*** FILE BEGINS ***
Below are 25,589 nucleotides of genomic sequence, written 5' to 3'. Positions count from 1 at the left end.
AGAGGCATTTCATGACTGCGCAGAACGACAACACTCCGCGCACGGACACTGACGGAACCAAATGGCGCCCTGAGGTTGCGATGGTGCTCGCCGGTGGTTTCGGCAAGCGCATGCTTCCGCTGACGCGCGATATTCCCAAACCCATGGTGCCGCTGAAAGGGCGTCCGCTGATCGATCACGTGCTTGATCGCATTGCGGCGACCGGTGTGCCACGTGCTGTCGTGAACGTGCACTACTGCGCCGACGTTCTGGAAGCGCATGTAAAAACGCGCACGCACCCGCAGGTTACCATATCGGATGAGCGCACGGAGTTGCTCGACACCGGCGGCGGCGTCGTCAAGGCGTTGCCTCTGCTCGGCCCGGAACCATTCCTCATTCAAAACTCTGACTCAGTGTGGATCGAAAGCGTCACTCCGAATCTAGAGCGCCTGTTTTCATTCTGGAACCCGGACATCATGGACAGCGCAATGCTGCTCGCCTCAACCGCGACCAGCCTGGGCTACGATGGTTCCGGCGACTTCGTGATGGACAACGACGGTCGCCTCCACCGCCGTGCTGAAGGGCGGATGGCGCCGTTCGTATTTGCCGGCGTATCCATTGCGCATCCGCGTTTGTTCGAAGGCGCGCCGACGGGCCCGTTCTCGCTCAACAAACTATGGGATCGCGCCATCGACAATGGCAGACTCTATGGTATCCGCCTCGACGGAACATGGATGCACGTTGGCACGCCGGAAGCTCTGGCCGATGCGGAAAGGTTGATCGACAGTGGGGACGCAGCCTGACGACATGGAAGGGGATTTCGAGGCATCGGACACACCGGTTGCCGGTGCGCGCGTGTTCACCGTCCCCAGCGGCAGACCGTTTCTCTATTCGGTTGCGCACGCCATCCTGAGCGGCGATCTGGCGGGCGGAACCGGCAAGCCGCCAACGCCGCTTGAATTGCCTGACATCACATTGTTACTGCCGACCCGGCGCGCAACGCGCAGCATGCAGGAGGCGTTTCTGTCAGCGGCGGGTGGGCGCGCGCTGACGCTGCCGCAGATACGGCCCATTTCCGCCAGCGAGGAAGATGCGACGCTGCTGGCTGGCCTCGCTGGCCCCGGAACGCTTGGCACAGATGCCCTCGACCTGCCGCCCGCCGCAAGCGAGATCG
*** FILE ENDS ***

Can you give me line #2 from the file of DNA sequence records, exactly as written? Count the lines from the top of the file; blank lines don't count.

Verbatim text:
AGAGGCATTTCATGACTGCGCAGAACGACAACACTCCGCGCACGGACACTGACGGAACCAAATGGCGCCCTGAGGTTGCGATGGTGCTCGCCGGTGGTTTCGGCAAGCGCATGCTTCCGCTGACGCGCGATATTCCCAAACCCATGGTGCCGCTGAAAGGGCGTCCGCTGATCGATCACGTGCTTGATCGCATTGCGGCGACCGGTGTGCCACGTGCTGTCGTGAACGTGCACTACTGCGCCGACGTTCTGGAAGCGCATGTAAAAACGCGCACGCACCCGCAGGTTACCATATCGGATGAGCGCACGGAGTTGCTCGACACCGGCGGCGGCGTCGTCAAGGCGTTGCCTCTGCTCGGCCCGGAACCATTCCTCATTCAAAACTCTGACTCAGTGTGGATCGAAAGCGTCACTCCGAATCTAGAGCGCCTGTTTTCATTCTGGAACCCGGACATCATGGACAGCGCAATGCTGCTCGCCTCAACCGCGACCAGCCTGGGCTACGATGGTTCCGGCGACTTCGTGATGGACAACGACGGTCGCCTCCACCGCCGTGCTGAAGGGCGGATGGCGCCGTTCGTATTTGCCGGCGTATCCATTGCGCATCCGCGTTTGTTCGAAGGCGCGCCGACGGGCCCGTTCTCGCTCAACAAACTATGGGATCGCGCCATCGACAATGGCAGACTCTATGGTATCCGCCTCGACGGAACATGGATGCACGTTGGCACGCCGGAAGCTCTGGCCGATGCGGAAAGGTTGATCGACAGTGGGGACGCAGCCTGACGACATGGAAGGGGATTTCGAGGCATCGGACACACCGGTTGCCGGTGCGCGCGTGTTCACCGTCCCCAGCGGCAGACCGTTTCTCTATTCGGTTGCGCACGCCATCCTGAGCGGCGATCTGGCGGGCGGAACCGGCAAGCCGCCAACGCCGCTTGAATTGCCTGACATCACATTGTTACTGCCGACCCGGCGCGCAACGCGCAGCATGCAGGAGGCGTTTCTGTCAGCGGCGGGTGGGCGCGCGCTGACGCTGCCGCAGATACGGCCCATTTCCGCCAGCGAGGAAGATGCGACGCTGCTGGCTGGCCTCGCTGGCCCCGGAACGCTTGGCACAGATGCCCTCGACCTGCCGCCCGCCGCAAGCGAGATCG